London 2012: Wheelchair rugby hopes to make it big in London
When it comes to Paralympic sport, wheelchair rugby wants to make a big impact at London 2012.
Known to many as Murderball, thanks to the documentary film about the sport which focused on the highly successful US team, it is not a game for the faint-hearted, be they participants or spectators.
The hi-tech aluminium and titanium chairs which the players use are specially made to withstand plenty of on-court crashing, bashing and smashing which can leave players prone on the court, but at the same time there is no shortage of skill on show in a game where men and women play together on the same team.
Since making its Paralympic debut in Sydney in 2000 the game has gone from strength to strength, and tickets for the sport at London 2012 sold out in record time, which the Great Britain team hope will play to their advantage.
GB suffered the heartbreak of losing out in the bronze medal play-offs at both the Athens and Beijing Paralympics, and despite being four-time European champions they have also failed to deliver a medal at the World Championships.
But those involved with the team believe that they will be in the mix for medals again this time around and they can finally make the investment in the team pay off.
Performances at this week's Paralympic test event at the Basketball Arena, which will also host the event during the Paralympic Games, certainly indicate things are moving in the right direction for a GB team ranked sixth in the world.
Led by the scoring power of Aaron Phipps, who lost both his legs and his fingertips after meningitis and under the sport's classification system is assessed to be the least disabled player on the team, they had a comfortable victory over Sweden (ranked fourth), followed by a thrilling and dramatic overtime win over Canada (ranked five) and a narrow success over the second-ranked Australians.
But although Australia gained revenge in the final, recording a comfortable 71-48 win, GB have put down a marker ahead of the Games.
- Wheelchair rugby was invented in 1977 in Canada by a group of quadriplegic athletes as an alternative to wheelchair basketball for players with reduced arm and hand function to participate on equal terms
Ross Morrison, who was part of the Athens and Beijing squads and who is hoping to play in his third Games in London, told BBC Sport that he has seen a massive change in the professionalism of the team over recent years.
"There are no passengers - you train full-time, eat, sleep and mentally prepare and we are elite athletes in every sense of the word, which has made a massive difference," he said.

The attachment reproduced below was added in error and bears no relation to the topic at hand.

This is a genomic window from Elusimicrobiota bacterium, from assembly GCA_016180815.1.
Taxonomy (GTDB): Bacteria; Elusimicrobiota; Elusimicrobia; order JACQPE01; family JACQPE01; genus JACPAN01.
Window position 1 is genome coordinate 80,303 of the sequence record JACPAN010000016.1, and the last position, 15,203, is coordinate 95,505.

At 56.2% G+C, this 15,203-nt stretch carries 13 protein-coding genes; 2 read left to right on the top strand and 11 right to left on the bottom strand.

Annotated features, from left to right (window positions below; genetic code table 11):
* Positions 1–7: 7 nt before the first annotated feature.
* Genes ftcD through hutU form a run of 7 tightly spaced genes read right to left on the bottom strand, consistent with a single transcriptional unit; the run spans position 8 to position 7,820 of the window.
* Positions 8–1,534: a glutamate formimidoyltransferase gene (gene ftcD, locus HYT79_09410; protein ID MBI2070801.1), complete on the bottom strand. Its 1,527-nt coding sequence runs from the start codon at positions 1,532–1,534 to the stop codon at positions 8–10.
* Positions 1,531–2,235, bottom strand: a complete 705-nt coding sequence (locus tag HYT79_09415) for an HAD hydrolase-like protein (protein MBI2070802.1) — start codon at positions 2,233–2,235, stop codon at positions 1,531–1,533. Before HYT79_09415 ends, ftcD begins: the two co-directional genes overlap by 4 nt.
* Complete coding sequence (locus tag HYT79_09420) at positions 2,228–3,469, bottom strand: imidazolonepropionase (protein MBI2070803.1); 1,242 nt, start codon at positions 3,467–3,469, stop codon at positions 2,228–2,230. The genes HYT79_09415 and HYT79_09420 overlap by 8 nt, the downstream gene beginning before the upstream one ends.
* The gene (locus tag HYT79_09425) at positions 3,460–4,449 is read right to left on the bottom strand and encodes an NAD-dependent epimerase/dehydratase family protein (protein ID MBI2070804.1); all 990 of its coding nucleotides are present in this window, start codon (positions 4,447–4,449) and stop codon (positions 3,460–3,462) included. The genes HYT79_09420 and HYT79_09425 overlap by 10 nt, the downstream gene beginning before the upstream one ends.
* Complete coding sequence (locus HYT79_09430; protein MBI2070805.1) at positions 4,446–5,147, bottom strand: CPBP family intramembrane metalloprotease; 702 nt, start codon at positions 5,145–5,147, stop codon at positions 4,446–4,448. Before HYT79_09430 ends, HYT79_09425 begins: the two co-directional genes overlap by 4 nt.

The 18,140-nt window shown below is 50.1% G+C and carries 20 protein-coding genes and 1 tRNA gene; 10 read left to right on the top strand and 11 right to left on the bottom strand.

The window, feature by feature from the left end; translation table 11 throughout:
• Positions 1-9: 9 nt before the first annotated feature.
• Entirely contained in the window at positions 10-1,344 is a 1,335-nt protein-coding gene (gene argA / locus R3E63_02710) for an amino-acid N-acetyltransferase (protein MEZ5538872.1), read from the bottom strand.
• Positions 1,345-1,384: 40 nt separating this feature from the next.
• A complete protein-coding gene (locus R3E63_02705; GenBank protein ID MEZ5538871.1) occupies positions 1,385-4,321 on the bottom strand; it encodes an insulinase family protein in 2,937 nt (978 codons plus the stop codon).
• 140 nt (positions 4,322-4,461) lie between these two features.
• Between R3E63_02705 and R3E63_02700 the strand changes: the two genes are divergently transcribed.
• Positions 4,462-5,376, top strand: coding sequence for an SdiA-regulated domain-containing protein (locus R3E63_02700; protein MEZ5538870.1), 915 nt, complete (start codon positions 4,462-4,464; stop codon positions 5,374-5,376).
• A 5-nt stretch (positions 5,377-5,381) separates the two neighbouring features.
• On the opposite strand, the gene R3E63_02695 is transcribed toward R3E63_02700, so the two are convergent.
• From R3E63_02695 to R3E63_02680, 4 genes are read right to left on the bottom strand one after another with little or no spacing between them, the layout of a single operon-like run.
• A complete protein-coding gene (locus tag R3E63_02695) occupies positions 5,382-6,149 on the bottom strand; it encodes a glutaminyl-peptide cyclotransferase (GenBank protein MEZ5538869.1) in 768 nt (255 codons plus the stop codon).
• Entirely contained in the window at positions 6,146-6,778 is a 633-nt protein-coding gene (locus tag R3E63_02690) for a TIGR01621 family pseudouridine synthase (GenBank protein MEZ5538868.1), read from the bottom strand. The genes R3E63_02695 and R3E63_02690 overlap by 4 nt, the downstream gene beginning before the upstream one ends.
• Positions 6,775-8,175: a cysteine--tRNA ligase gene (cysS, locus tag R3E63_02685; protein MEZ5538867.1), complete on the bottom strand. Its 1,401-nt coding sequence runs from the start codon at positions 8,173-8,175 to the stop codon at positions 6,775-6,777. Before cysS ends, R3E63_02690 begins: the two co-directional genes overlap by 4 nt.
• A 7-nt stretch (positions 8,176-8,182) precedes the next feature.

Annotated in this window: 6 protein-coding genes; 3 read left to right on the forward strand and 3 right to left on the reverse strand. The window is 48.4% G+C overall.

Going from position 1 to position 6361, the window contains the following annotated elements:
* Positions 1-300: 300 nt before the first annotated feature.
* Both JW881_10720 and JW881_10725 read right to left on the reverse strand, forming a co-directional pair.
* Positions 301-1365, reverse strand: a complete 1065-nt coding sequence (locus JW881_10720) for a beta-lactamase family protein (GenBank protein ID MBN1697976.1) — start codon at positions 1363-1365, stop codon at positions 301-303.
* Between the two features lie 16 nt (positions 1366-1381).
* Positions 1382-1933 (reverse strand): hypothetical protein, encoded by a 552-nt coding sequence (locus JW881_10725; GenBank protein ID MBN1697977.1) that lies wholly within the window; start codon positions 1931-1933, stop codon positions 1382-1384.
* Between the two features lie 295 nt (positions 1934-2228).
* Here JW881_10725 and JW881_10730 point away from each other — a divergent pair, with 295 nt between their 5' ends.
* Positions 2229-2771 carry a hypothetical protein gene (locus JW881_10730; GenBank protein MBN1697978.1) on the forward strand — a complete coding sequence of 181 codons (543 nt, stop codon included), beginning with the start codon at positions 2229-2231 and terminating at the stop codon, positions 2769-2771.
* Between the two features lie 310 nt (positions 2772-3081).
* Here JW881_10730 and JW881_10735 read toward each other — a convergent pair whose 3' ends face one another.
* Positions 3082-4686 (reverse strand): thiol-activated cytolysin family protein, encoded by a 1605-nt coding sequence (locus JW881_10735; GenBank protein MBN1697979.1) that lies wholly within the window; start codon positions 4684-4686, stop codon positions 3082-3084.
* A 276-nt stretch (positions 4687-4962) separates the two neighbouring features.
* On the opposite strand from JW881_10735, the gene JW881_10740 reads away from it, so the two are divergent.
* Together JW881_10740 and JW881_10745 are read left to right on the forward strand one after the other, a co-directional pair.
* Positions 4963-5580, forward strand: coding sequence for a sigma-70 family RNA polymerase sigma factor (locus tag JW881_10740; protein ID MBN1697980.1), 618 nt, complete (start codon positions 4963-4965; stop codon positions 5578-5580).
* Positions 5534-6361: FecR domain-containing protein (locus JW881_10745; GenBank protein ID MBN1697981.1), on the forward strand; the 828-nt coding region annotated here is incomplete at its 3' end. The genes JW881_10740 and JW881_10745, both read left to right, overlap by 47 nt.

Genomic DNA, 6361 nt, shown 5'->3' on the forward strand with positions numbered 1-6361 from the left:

"In previous Games you could never fault the heart and commitment but the level of the sport has been going up at each Games, and if you don't raise your level you won't go anywhere and that is the challenge. Winning a medal would be the pinnacle of my career and to do it at a home Games would be the ultimate dream."
However, a medal would not only benefit the on-court players and GB Wheelchair rugby chief executive David Pond knows that success in London would mean a lot to the future development of the sport as a whole.
"Our funding from UK Sport and Sport England has helped us put in place a very professional development system, which was something we didn't have before," he explained.
"We are doing a lot of recruitment, working with the spinal units and the military rehabilitation units, and we have launched a youth pilot so, against that background, 2012 brings an elite element to the sport and attracts people's interest.
"I'm very hopeful that we will be in the mix for a medal in London but I am really hopeful for 2016. The work we are putting in place now should give us good dividends."
- The game is played on a court the same size as a basketball court and is made up of four eight-minute quarters
- A team consists of up to 12 players with four allowed on court at the same time
- A goal is scored when a player carries the ball across the opposing team's goal line. Two wheels of the player's chair must cross the line and they must have possession and control of the ball at the time
Coach Tom O'Connor, who led the team in Beijing, is refusing to contemplate another medal-less Games for his new-look squad.
"It's been a massive advantage to me to have a full four-year cycle with the team. I'm almost embarrassed to think that I coached in Beijing knowing so little about the game," he admits.
"Our goal is to medal in London and to secure the funding for the future of the sport.
"To be honest, I don't think about not medalling. You can't let those negative thoughts come in - you have to think positive. We are hitting the targets we need to hit and we are pleased so far.
"We are certainly on track for what we are trying to achieve. We have a very young squad so it is an exciting time for us."